Wednesday, May 06, 2020
The 500th species observed through our citizen-science initiative, Project Stay Planted (big shout-out to participants!), is a South Florida favorite with a bit of lore behind it.
The milestone observation was a Geiger tree, Cordia sebestena, a compact tree whose native range includes the Keys, the Caribbean, and parts of South America. We in southern Florida have the distinction of being the only place in the continental U.S. where the Geiger flourishes. The tree is salt tolerant, drought tolerant, and loves our heat, releasing its blooms as temperatures rise.
Legend has it that John Jay Audubon was enamored with the Cordia, which he reportedly spotted growing on the property of his friend, Capt. James Huling Geiger, and named the tree for him. Geiger served as Key West’s first harbor captain. Geiger’s home is now The Audubon House Museum & Tropical Gardens, where you can see the legendary naturalist’s art including the white-crowned pigeon painting that features a Geiger tree in the background.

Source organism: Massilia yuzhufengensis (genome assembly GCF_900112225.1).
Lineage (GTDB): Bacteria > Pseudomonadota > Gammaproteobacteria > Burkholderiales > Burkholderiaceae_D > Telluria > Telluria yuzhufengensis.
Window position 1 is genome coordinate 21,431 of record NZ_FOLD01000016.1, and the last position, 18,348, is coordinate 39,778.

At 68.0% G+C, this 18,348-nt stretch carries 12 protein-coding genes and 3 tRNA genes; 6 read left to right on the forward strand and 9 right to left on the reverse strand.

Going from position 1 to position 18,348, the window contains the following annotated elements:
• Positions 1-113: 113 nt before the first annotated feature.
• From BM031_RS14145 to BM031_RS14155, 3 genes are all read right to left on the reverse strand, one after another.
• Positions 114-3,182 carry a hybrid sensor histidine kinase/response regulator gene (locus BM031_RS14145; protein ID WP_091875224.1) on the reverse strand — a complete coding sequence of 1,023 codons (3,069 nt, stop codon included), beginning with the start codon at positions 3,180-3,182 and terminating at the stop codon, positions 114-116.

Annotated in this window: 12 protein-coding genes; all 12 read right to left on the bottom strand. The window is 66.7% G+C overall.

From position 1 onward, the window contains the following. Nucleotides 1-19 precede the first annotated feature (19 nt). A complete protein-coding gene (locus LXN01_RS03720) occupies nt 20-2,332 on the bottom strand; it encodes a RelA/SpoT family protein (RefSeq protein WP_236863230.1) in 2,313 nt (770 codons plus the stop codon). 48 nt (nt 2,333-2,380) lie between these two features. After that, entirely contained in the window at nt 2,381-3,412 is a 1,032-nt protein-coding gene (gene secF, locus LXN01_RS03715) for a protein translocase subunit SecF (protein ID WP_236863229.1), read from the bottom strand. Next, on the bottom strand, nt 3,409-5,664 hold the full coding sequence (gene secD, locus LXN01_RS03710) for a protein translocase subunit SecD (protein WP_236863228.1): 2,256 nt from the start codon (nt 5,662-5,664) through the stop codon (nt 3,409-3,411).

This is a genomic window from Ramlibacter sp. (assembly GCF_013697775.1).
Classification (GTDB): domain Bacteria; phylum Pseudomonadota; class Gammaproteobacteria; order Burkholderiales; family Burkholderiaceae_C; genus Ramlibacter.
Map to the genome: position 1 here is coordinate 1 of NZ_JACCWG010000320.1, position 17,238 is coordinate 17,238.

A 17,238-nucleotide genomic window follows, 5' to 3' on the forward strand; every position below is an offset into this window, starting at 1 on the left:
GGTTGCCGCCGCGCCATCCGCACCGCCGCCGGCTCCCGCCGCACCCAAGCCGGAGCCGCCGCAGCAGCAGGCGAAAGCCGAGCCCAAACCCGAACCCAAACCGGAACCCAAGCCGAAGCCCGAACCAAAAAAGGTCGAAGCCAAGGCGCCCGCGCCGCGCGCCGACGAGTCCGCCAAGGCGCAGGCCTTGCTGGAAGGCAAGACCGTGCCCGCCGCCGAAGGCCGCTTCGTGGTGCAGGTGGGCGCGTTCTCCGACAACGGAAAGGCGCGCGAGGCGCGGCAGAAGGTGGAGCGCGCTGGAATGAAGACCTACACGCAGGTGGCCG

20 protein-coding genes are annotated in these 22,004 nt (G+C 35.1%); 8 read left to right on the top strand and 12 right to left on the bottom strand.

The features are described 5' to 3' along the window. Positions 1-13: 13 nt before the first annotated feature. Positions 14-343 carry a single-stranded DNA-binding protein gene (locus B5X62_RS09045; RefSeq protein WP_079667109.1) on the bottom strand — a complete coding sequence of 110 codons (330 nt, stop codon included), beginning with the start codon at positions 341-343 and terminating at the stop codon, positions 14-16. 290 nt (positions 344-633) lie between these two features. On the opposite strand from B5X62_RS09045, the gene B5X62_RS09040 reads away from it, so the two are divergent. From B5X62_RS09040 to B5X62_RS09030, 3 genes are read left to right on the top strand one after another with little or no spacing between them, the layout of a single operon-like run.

You, too, can discover all sorts of fun facts about the region’s plants, but you need to start by learning their names. Project Stay Planted, using the iNaturalist app, will teach you just that. See our Project Stay Planted page for more information.
About the Author
Jennifer Reed is the Editorial Director of Naples Botanical Garden and a longtime Southwest Florida journalist.